A two-year-old boy from Asbury Park died after accidentally ingesting heroin and fentanyl that was within access in his Mother's apartment. Tapinto.net covered the story and reported that although the Mother contacted paramedics, her son was unresponsive and pronounced dead when they were at the local hospital. The Mother was arrested that same day by the Asbury Park Police Department and later pled guilty to a first-degree aggravated manslaughter charge. The Mother is currently serving an eight-year sentence in state prison. While incredibly tragic, fentanyl-related deaths for babies, infants, and older children are rising.
If you suspect that your ex or spouse may be intentionally or unintentionally exposing your child to the threat of accidental fentanyl ingestion, contact our Family Law Team today for help by calling (888) 535-3686 or reach out to us through our online form.
What Is Fentanyl?
Fentanyl is a synthetic opioid commonly used to treat patients with severe pain, such as during surgery, or life-threatening conditions, such as terminal cancer. Due to its incredibly high potency of 100 times Morphine levels, fentanyl has to be closely monitored for potential overdoses. When prescribed, the drug is usually given as a shot, a patch for a person to wear, or a throat lozenge.
The Poison Prevention Packaging Act of 1960
Enacted by Congress in 1960, the Poison Prevention Packaging Act of 1960 (“PPPA) requires that certain household substances, medications, or hazardous substances remain locked to prevent your children from accessing harmful items. As fentanyl is exponentially more potent than most medications, it requires meticulous storage. Failure to adhere to PPPA guidelines for Fentanyl storage can easily result in severe harm or even death to a child, especially toddlers, and babies.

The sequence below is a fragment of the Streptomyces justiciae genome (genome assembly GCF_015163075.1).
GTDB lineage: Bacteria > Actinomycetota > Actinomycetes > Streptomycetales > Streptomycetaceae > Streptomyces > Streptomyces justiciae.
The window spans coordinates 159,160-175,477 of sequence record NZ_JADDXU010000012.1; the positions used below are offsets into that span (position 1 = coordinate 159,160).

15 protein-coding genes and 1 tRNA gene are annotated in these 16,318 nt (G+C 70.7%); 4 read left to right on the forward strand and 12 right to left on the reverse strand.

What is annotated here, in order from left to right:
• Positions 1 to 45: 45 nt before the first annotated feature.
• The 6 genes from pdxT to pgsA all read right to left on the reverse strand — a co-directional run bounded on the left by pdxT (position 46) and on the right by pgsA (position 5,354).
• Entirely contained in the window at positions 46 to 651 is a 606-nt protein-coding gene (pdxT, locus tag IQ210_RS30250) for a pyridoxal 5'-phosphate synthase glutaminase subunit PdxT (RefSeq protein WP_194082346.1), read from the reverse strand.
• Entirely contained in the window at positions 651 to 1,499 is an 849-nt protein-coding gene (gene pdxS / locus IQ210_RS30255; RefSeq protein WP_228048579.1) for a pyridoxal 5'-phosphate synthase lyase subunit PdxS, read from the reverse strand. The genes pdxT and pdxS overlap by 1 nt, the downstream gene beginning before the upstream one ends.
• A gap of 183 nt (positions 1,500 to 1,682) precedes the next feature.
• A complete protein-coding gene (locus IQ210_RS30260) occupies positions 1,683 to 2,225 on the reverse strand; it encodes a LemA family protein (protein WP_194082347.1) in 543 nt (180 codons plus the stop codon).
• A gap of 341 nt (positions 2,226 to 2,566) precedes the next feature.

The Heightened Risk of Fentanyl's Potency
Although any accidental ingestion by a minor can be dangerous due to the fentanyl's potency, drug dealers can get away with mixing a minute amount of fentanyl with other drugs, such as heroin or cocaine, to increase potency without the associated costs. As the National Institute of Health points out, many users may be using drugs laced with fentanyl without ever realizing it. Prescribed patches and lozenges that are the correct potency for adults in a household can quickly turn deadly when accessed and ingested by children, who are much more likely to overdose on the prescribed amount due to their lower body weight.
Worried About Fentanyl at Your Ex's House?
If your ex has a substance abuse history, you have a right to be concerned about their custody status and supervision of your children. Even if your ex never did “hard drugs,” the stories of fentanyl-laced substances are growing daily, and your child(ren) may be in a hazardous environment under their care. New Jersey Child Welfare Services takes all substance abuse problems, especially fentanyl, seriously and will not hesitate to intervene and remove a child from their parents or caregivers for failure to secure even prescribed doses of fentanyl.
If you suspect that your ex or spouse has accessible fentanyl in their house, you must seek legal assistance as soon as possible. Our Family Law Team at the Lento Law Firm can use various tools and strategies to keep your children safe, from seeking a protective order to making a custody modification request and beyond.
New Jersey Family Law Attorneys
If you suspect that your child may be endangered by access to fentanyl and other hazardous substances, contact the Lento Law Firm by calling (888) 535-3686 to discuss the next steps for your family or reach out to us by utilizing our online contact form.